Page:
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Volume 21 No. 2
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Plugged In: Tom Haidinger, president, Advantage International

You see it every week in sports: Companies buy a sponsorship, and then they retain an agency to help them activate it. As John Wooden used to say, “Failing to prepare is preparing to fail.” Tom Haidinger, president of the reborn Advantage International of Darien, Conn., has strong opinions on property selection.


There should be a lot more education than selling, but often that is not the case.

About that “property first, strategy second” mindset:
Companies and brands are being sold to constantly. When a good salesman is selling, and good properties have excellent salespeople, most things look very good. But when the buying is done without a strategy and before criteria for property selection is established, it is backward; it’s the tail wagging the dog. A client without a strategy, without a defined selection and acquisition process, is lost. They don’t know how to say yes and, more importantly, they don’t know how to say no. When you have one, saying no and saying yes to the right property becomes easy.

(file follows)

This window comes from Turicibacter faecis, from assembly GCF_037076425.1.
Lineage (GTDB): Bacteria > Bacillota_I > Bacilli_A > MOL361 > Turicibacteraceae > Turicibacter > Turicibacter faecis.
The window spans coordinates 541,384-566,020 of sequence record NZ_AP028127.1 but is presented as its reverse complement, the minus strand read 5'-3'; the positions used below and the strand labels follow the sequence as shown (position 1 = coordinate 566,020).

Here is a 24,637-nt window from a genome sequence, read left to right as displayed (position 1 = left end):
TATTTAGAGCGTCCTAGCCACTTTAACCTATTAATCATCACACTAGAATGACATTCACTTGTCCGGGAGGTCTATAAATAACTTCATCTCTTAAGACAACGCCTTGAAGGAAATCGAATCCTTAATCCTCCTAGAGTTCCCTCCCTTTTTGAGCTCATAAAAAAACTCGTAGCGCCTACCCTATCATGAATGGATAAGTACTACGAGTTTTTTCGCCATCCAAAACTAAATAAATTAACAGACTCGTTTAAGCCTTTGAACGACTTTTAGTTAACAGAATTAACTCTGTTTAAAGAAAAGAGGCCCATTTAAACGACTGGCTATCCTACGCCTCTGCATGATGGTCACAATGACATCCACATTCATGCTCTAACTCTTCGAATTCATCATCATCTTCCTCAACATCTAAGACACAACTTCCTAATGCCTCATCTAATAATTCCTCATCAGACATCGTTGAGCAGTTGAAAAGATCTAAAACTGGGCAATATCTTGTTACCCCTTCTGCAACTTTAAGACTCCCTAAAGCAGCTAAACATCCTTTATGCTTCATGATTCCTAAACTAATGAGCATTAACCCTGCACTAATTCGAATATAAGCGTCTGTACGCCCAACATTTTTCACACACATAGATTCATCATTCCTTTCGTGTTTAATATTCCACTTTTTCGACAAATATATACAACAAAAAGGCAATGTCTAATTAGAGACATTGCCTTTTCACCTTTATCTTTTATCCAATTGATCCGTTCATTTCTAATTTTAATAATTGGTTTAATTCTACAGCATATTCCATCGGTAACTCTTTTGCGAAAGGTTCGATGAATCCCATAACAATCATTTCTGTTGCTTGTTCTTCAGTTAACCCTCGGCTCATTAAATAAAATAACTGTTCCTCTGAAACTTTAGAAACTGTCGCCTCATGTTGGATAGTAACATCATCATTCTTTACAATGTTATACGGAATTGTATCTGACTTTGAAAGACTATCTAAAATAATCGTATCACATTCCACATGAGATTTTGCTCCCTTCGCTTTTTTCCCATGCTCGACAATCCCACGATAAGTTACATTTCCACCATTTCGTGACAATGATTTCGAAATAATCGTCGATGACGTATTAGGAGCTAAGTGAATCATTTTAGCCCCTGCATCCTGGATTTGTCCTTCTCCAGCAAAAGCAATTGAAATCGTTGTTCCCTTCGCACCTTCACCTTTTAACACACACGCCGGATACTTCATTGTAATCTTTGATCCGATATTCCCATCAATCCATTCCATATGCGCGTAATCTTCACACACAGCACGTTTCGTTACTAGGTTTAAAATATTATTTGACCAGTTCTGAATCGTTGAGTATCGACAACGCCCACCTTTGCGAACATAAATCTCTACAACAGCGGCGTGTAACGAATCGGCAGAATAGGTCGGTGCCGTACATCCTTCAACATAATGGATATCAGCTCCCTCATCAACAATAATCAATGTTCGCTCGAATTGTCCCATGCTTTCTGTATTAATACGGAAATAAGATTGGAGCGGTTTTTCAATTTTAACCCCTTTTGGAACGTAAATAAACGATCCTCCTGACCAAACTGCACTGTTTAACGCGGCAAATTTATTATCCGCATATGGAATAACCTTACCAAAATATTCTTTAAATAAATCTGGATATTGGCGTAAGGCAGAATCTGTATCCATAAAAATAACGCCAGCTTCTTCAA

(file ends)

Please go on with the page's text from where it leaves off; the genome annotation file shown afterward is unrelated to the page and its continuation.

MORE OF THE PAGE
What’s needed before a first sales meeting with a property?: A properly constructed sponsorship strategy will speak to the core mission of the business and it will connect both to marketing metrics and business goals. If well established, that will reveal criteria through which the right properties will reveal themselves clearly; there’s really no need to listen to all the selling going on out there until you understand what could offer a solution.

What next?: Armed first with an activation plan, you can have a negotiation that pulls out everything valuable to you. That doesn’t mean you can’t modify a partnership once it’s under way. However, you should never walk into a relationship with a property that’s generic and make up your activation later. You’ll have inefficiencies built in.

How best to prepare for selecting a sponsorship: You should just never do a property deal until an activation plan is devised. The activation plan will inform what the property deal should look like. The deals need to be category- or even client-specific, not property-specific. An activation plan has all the parts that will hook the brand into consumers’ passion points. The less sexy parts are about goals and how to measure progress toward those goals. Once you establish those, you can see your way through the property acquisition piece with some sanity.